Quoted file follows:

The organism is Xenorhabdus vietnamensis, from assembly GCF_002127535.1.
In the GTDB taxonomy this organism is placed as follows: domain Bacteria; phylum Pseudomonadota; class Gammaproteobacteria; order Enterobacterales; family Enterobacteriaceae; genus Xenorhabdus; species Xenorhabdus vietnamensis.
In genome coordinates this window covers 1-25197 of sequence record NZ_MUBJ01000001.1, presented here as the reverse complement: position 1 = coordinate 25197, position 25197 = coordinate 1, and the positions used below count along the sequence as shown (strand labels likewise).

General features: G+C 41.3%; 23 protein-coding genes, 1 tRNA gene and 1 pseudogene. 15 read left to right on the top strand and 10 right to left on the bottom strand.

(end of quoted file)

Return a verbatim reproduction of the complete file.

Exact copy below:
The organism is Xenorhabdus vietnamensis, from assembly GCF_002127535.1.
In the GTDB taxonomy this organism is placed as follows: domain Bacteria; phylum Pseudomonadota; class Gammaproteobacteria; order Enterobacterales; family Enterobacteriaceae; genus Xenorhabdus; species Xenorhabdus vietnamensis.
In genome coordinates this window covers 1-25197 of sequence record NZ_MUBJ01000001.1, presented here as the reverse complement: position 1 = coordinate 25197, position 25197 = coordinate 1, and the positions used below count along the sequence as shown (strand labels likewise).

General features: G+C 41.3%; 23 protein-coding genes, 1 tRNA gene and 1 pseudogene. 15 read left to right on the top strand and 10 right to left on the bottom strand.